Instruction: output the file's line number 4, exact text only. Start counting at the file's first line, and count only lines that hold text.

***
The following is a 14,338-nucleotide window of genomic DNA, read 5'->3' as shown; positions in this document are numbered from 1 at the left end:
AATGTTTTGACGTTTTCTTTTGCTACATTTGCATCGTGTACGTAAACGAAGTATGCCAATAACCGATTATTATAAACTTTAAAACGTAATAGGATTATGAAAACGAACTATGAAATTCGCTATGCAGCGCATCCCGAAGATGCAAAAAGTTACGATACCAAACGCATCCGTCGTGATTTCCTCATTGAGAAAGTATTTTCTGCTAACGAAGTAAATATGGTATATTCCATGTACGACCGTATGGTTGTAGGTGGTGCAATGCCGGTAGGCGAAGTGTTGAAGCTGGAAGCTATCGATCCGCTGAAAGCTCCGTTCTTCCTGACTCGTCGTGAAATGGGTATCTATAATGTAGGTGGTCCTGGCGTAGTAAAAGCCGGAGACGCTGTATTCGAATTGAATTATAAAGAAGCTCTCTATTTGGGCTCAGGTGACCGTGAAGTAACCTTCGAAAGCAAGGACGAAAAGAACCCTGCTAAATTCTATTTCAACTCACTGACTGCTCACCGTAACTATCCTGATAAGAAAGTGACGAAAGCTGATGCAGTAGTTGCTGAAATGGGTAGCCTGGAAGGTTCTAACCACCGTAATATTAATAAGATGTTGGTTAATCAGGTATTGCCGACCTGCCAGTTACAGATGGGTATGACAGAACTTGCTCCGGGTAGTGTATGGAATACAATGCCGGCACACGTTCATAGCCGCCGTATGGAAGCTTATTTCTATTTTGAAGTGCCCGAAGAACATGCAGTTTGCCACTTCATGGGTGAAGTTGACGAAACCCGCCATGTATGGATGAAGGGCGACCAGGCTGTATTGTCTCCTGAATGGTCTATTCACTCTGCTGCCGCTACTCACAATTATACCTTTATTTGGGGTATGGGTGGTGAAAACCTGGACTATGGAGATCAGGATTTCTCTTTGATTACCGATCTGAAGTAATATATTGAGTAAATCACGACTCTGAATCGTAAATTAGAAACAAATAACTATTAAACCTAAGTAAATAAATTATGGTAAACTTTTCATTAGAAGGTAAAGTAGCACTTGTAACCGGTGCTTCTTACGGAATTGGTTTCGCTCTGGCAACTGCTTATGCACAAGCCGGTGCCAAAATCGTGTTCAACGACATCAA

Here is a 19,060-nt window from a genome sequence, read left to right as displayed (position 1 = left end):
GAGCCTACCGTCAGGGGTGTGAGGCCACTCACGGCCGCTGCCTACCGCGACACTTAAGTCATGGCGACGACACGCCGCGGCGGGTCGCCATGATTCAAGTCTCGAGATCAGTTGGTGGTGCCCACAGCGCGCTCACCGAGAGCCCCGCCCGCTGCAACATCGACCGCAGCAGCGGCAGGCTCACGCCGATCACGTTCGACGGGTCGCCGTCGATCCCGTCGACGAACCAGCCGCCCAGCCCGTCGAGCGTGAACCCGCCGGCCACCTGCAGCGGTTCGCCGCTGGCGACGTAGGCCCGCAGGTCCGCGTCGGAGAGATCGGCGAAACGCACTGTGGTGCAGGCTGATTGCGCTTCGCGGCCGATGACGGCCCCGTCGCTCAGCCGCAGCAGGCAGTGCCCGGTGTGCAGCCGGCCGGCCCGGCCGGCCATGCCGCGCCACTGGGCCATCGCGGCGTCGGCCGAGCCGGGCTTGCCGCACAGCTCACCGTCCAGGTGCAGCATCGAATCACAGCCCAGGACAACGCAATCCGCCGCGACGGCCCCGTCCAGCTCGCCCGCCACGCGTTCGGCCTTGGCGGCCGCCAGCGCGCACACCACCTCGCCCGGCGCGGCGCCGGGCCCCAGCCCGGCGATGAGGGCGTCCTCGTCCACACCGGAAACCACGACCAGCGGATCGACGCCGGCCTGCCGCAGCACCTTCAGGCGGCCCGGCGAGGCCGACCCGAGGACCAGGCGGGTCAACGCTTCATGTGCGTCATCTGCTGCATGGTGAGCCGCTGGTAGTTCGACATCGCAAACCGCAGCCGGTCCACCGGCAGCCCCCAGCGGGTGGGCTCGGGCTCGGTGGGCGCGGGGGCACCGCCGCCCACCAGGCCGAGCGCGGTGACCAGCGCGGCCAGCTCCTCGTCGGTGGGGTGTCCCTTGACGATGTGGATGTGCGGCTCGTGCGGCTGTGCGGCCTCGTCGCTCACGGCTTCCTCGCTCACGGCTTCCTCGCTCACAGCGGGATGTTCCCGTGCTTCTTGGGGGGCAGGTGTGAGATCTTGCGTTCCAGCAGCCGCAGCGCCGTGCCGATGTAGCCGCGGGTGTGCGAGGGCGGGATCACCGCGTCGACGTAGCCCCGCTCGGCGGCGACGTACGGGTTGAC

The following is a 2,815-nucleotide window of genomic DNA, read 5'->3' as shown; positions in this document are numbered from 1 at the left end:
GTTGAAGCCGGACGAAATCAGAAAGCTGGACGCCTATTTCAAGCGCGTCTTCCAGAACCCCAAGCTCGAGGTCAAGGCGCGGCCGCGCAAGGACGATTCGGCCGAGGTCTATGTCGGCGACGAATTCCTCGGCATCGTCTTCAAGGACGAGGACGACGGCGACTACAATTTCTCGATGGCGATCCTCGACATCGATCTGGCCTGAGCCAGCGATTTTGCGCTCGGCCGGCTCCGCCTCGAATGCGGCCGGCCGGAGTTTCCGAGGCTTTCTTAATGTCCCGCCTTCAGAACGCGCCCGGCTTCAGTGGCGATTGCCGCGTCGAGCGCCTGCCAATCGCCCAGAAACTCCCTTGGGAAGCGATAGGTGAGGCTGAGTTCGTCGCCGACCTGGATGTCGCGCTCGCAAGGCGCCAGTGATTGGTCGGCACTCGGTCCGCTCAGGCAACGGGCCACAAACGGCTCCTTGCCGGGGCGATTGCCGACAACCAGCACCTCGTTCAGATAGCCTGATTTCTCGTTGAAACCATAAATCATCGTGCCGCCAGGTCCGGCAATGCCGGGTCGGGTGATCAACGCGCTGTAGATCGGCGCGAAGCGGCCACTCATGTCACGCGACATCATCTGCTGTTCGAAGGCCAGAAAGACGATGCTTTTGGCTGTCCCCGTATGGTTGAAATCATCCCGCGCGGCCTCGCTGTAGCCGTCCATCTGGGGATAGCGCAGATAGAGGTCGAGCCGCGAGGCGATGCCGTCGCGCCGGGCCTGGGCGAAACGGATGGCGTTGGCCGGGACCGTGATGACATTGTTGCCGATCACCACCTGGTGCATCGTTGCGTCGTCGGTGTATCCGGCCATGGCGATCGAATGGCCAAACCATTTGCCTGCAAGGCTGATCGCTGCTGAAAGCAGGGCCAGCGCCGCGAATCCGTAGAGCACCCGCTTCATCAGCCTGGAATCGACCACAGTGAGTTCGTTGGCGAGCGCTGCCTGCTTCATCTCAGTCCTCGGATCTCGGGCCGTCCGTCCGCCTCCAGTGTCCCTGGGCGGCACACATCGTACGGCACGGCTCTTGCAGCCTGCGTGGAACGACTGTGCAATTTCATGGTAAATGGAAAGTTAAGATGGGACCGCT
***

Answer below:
GAGCCTACCGTCAGGGGTGTGAGGCCACTCACGGCCGCTGCCTACCGCGACACTTAAGTCATGGCGACGACACGCCGCGGCGGGTCGCCATGATTCAAGTCTCGAGATCAGTTGGTGGTGCCCACAGCGCGCTCACCGAGAGCCCCGCCCGCTGCAACATCGACCGCAGCAGCGGCAGGCTCACGCCGATCACGTTCGACGGGTCGCCGTCGATCCCGTCGACGAACCAGCCGCCCAGCCCGTCGAGCGTGAACCCGCCGGCCACCTGCAGCGGTTCGCCGCTGGCGACGTAGGCCCGCAGGTCCGCGTCGGAGAGATCGGCGAAACGCACTGTGGTGCAGGCTGATTGCGCTTCGCGGCCGATGACGGCCCCGTCGCTCAGCCGCAGCAGGCAGTGCCCGGTGTGCAGCCGGCCGGCCCGGCCGGCCATGCCGCGCCACTGGGCCATCGCGGCGTCGGCCGAGCCGGGCTTGCCGCACAGCTCACCGTCCAGGTGCAGCATCGAATCACAGCCCAGGACAACGCAATCCGCCGCGACGGCCCCGTCCAGCTCGCCCGCCACGCGTTCGGCCTTGGCGGCCGCCAGCGCGCACACCACCTCGCCCGGCGCGGCGCCGGGCCCCAGCCCGGCGATGAGGGCGTCCTCGTCCACACCGGAAACCACGACCAGCGGATCGACGCCGGCCTGCCGCAGCACCTTCAGGCGGCCCGGCGAGGCCGACCCGAGGACCAGGCGGGTCAACGCTTCATGTGCGTCATCTGCTGCATGGTGAGCCGCTGGTAGTTCGACATCGCAAACCGCAGCCGGTCCACCGGCAGCCCCCAGCGGGTGGGCTCGGGCTCGGTGGGCGCGGGGGCACCGCCGCCCACCAGGCCGAGCGCGGTGACCAGCGCGGCCAGCTCCTCGTCGGTGGGGTGTCCCTTGACGATGTGGATGTGCGGCTCGTGCGGCTGTGCGGCCTCGTCGCTCACGGCTTCCTCGCTCACGGCTTCCTCGCTCACAGCGGGATGTTCCCGTGCTTCTTGGGGGGCAGGTGTGAGATCTTGCGTTCCAGCAGCCGCAGCGCCGTGCCGATGTAGCCGCGGGTGTGCGAGGGCGGGATCACCGCGTCGACGTAGCCCCGCTCGGCGGCGACGTACGGGTTGAC